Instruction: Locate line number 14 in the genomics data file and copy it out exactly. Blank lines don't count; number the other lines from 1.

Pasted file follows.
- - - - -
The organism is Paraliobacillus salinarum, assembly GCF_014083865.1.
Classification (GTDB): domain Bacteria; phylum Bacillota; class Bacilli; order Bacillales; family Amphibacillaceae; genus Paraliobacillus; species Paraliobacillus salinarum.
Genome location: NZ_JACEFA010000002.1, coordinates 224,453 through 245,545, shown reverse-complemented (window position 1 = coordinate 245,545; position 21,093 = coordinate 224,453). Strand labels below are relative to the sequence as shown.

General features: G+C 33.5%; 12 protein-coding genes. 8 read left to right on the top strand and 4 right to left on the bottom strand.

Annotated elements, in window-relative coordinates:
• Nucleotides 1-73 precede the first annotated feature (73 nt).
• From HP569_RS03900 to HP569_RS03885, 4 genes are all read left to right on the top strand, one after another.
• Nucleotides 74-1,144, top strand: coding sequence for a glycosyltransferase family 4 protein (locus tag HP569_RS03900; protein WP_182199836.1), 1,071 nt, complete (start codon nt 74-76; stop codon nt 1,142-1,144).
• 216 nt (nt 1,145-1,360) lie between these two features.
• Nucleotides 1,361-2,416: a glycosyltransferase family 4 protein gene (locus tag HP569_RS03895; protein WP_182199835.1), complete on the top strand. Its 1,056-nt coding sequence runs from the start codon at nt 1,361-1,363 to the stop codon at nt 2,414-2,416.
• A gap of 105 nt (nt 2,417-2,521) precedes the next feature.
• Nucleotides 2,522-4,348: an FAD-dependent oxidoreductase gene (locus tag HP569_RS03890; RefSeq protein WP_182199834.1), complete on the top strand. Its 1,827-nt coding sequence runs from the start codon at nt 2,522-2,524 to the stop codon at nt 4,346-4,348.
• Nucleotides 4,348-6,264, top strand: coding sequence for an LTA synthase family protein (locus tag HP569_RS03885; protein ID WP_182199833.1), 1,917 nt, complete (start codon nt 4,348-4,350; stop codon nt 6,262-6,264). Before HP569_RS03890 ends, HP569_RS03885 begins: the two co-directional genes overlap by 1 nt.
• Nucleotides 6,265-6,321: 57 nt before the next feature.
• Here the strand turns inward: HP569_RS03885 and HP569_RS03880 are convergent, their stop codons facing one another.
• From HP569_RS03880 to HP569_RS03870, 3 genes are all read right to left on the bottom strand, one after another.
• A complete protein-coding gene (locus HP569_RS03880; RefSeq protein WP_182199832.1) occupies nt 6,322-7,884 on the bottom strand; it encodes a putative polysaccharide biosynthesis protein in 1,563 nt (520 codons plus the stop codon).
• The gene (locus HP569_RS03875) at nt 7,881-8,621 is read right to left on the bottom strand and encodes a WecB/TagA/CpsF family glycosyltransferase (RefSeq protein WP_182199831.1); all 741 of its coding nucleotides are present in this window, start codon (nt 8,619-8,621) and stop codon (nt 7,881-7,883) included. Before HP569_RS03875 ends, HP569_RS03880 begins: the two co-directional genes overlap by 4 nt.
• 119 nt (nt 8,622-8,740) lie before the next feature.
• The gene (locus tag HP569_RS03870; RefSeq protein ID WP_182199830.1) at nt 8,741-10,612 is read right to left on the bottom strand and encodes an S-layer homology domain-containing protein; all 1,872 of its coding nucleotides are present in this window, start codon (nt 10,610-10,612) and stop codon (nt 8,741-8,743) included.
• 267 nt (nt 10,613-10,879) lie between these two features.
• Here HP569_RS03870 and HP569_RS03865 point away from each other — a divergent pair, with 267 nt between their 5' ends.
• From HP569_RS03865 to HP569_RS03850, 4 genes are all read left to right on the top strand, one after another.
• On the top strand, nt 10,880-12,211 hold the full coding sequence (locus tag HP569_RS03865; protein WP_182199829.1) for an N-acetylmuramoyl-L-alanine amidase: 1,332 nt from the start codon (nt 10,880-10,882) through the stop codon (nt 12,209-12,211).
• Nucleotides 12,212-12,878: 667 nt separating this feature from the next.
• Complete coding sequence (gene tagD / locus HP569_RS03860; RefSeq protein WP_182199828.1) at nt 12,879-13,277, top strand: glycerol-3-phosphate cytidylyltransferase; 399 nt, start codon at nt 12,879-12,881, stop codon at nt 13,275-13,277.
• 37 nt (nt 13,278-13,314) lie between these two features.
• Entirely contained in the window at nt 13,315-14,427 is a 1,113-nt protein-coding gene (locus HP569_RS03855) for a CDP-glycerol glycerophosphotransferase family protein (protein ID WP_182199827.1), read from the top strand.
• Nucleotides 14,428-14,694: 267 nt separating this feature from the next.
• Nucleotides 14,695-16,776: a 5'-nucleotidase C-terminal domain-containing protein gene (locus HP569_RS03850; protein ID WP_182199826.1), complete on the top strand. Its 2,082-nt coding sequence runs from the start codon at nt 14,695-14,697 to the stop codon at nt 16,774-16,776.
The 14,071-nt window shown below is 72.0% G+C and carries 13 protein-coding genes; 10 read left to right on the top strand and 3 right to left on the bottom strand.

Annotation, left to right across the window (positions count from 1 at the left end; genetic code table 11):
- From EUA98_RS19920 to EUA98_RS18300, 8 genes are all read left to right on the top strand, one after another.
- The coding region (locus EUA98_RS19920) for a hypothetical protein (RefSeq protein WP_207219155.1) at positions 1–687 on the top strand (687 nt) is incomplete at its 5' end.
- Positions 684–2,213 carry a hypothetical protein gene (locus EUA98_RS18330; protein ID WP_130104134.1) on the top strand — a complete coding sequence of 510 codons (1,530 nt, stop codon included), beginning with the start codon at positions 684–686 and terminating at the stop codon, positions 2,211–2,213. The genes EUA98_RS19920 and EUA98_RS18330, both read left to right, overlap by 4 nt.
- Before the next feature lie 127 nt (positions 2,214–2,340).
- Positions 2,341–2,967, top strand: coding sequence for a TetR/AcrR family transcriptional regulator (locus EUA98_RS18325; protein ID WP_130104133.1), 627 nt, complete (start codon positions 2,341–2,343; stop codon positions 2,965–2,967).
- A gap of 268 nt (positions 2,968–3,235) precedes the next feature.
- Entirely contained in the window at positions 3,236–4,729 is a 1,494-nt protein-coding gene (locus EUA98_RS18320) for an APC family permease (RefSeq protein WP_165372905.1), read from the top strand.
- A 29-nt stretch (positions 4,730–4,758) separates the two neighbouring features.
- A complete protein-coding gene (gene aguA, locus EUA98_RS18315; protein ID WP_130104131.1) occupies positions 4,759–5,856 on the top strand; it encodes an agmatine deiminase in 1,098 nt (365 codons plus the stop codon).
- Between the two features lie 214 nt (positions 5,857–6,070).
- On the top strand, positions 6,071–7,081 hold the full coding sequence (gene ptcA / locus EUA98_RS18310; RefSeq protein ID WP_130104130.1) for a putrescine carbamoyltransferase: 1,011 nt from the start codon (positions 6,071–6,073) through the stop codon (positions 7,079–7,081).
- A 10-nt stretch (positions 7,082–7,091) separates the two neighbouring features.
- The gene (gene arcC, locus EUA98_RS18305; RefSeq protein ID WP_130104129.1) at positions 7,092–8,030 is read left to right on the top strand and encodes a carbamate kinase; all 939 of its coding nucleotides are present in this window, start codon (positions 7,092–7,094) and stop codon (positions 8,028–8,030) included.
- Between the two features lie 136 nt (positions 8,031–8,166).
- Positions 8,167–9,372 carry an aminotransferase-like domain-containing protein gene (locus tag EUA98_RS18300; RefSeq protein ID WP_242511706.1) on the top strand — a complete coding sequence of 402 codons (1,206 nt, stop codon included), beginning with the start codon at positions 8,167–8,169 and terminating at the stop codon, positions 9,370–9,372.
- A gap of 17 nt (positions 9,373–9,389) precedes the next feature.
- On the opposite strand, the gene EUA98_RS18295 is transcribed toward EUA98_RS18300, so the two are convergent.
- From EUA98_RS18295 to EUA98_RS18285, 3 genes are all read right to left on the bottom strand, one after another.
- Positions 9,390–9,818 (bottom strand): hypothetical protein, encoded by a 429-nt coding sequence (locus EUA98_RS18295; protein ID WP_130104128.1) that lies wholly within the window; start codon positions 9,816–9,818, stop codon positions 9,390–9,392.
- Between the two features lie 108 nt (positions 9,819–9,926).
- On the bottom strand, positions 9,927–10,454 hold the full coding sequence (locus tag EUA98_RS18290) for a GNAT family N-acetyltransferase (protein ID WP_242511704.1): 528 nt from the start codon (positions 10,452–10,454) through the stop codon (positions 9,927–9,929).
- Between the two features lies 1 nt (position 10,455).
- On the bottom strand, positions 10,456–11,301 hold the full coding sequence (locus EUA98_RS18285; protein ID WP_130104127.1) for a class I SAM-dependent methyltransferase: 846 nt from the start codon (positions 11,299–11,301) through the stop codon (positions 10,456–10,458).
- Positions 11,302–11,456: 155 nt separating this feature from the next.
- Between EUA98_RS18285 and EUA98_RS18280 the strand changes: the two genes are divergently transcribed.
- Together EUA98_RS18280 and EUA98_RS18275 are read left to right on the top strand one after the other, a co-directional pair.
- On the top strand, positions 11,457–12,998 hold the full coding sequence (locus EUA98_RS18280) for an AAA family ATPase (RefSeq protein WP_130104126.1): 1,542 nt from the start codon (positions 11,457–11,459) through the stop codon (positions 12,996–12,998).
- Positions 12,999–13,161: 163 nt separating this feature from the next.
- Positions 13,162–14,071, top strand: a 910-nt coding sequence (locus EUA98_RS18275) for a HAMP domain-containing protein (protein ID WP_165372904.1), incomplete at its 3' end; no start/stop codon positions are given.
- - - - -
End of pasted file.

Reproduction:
• Nucleotides 6,265-6,321: 57 nt before the next feature.